• the cancer risk calculated by the CDS tool was the same in 54% of people, higher in 31% of people and lower in 15% of people when compared with the risk perceived by GPs
  • 20% of people were referred, 23% of people underwent further testing and no further action was taken in 47% of people when GPs used the CDS tool
  • for 19% of people, GPs reported that they would not have taken further action had they not used the CDS tool.12

Some GPs reported that repetitive automatic prompts may discourage them from using the tool (‘prompt fatigue’) and that consultation length may also be a barrier to the initiative.12 People with cancer were concerned about the impact of decision-making tools on the quality of their interactions with GPs.

Since its launch in 2013, the CDS tool has been rolled out across the UK through two GP information technology systems: EMIS Web and INPS Vision.4

Next steps

There are plans to further improve access to the CDS tool by embedding it in TPP SystmOne (IT system).

Further information

References:

  1. De Angelis R, Sant M, Coleman MP, et al. 2014. Cancer survival in Europe 1999–2007 by country and age: results of EUROCARE-5—a population-based study. Lancet Oncology 15(1): 23-34
  2. Hippisley-Cox J, Coupland C. 2013. Symptoms and risk factors to identify women with suspected cancer in primary care: derivation and validation of an algorithm. British Journal of General Practice 63(606): e11-e21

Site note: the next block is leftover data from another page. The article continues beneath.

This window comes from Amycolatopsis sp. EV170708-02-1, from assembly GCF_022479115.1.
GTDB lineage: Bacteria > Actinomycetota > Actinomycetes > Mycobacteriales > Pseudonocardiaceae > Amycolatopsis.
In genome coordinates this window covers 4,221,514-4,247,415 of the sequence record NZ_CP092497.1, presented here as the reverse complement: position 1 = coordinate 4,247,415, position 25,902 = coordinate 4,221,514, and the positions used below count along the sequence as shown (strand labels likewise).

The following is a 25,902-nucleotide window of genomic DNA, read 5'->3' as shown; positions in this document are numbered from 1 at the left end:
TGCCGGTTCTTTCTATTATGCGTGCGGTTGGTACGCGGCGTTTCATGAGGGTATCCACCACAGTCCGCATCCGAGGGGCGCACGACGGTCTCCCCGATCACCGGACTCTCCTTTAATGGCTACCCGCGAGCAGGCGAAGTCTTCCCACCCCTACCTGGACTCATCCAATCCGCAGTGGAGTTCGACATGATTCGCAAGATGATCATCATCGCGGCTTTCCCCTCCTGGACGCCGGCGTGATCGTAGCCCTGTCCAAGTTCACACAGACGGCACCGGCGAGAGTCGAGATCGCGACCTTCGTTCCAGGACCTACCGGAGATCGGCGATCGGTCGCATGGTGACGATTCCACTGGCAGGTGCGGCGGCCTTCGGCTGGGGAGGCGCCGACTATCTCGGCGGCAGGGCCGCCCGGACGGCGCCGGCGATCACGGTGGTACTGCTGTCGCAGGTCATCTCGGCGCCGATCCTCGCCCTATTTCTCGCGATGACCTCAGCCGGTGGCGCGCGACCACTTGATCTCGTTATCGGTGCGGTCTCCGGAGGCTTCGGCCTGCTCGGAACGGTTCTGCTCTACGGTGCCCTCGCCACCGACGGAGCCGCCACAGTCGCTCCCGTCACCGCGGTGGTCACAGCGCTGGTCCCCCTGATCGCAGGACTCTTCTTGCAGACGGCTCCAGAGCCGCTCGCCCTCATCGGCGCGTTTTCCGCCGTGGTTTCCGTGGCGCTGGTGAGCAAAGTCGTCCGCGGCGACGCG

3. Morgan I, Wilkes S. 2017. Improving early diagnosis of cancer in UK general practice. British Journal of General Practice 67(659): 276-77
  4. Macmillan Cancer Support. Cancer Decision Support (CDS) tool. Available here: https://www.macmillan.org.uk/about-us/health-professionals/programmes-and-services/prevention-early-diagnosis-programme/cancer-decision-support-tool.html
  5. Macmillan Cancer Support. The Macmillan Cancer Decision Support (CDS) tool: Frequently asked questions Available here: https://www.macmillan.org.uk/_images/cds-faqs_tcm9-295413.pdf
  6. Hamilton W, Green T, Martins T, et al. 2013. Evaluation of risk assessment tools for suspected cancer in general practice: a cohort study. British Journal of General Practice 63(606): e30-e36
  7. Collins GS, Altman DG. 2012. Identifying patients with undetected colorectal cancer: an independent validation of QCancer®(Colorectal). British Journal of Cancer 107(2): 260-65
  8. Collins GS, Altman DG. 2013. Identifying women with undetected ovarian cancer: independent and external validation of QCancer® (Ovarian) prediction model. European Journal of Cancer Care (English Language Edition) 22(4): 423-29
  9. Collins GS, Altman DG. 2013. Identifying patients with undetected gastro-oesophageal cancer in primary care: External validation of QCancer® (Gastro-Oesophageal). European Journal of Cancer 49(5): 1040-48
  10. Collins GS, Altman DG. 2013. Identifying patients with undetected renal tract cancer in primary care: An independent and external validation of QCancer® (Renal) prediction model. Cancer Epidemiology 37(2): 115-20
  11. Collins GS, Altman DG. 2013. Identifying patients with undetected pancreatic cancer in primary care: an independent and external validation of QCancer® (Pancreas). British Journal of General Practice 63(614): e636-e42
  12. Moffat J, Ironmonger L, Green T. 2014. Clinical Decision Support Tool for Cancer (CDS) Project Evaluation Report to the Department of Health. Available here: https://www.macmillan.org.uk/_images/cds-executive-summary_tcm9-291978.pdf
  13. Department of Health. 2007. The cancer reform strategy. London: Department of Health
  14. Hippisley-Cox J, Coupland C. 2013. Symptoms and risk factors to identify men with suspected cancer in primary care: derivation and validation of an algorithm. British Journal of General Practice 63(606): e1-e10